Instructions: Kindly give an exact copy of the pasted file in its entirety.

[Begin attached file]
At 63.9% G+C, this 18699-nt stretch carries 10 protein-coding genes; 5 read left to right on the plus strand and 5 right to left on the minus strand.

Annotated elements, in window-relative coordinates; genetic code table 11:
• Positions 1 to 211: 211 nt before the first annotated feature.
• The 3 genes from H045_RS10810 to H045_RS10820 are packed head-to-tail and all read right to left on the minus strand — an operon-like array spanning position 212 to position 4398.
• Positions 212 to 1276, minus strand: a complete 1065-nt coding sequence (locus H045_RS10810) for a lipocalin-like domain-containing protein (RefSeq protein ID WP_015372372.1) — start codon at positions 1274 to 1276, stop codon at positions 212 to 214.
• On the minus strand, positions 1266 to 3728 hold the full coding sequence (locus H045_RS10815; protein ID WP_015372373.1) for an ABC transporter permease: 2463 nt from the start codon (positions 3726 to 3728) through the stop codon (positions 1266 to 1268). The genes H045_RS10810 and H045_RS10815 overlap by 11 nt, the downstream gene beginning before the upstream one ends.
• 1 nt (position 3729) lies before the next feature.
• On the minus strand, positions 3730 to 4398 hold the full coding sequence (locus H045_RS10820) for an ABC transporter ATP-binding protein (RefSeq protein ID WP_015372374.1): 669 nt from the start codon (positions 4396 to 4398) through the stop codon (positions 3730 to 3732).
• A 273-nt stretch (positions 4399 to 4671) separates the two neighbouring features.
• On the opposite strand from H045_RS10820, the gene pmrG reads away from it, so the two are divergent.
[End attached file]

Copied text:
At 63.9% G+C, this 18699-nt stretch carries 10 protein-coding genes; 5 read left to right on the plus strand and 5 right to left on the minus strand.

Annotated elements, in window-relative coordinates; genetic code table 11:
• Positions 1 to 211: 211 nt before the first annotated feature.
• The 3 genes from H045_RS10810 to H045_RS10820 are packed head-to-tail and all read right to left on the minus strand — an operon-like array spanning position 212 to position 4398.
• Positions 212 to 1276, minus strand: a complete 1065-nt coding sequence (locus H045_RS10810) for a lipocalin-like domain-containing protein (RefSeq protein ID WP_015372372.1) — start codon at positions 1274 to 1276, stop codon at positions 212 to 214.
• On the minus strand, positions 1266 to 3728 hold the full coding sequence (locus H045_RS10815; protein ID WP_015372373.1) for an ABC transporter permease: 2463 nt from the start codon (positions 3726 to 3728) through the stop codon (positions 1266 to 1268). The genes H045_RS10810 and H045_RS10815 overlap by 11 nt, the downstream gene beginning before the upstream one ends.
• 1 nt (position 3729) lies before the next feature.
• On the minus strand, positions 3730 to 4398 hold the full coding sequence (locus H045_RS10820) for an ABC transporter ATP-binding protein (RefSeq protein ID WP_015372374.1): 669 nt from the start codon (positions 4396 to 4398) through the stop codon (positions 3730 to 3732).
• A 273-nt stretch (positions 4399 to 4671) separates the two neighbouring features.
• On the opposite strand from H045_RS10820, the gene pmrG reads away from it, so the two are divergent.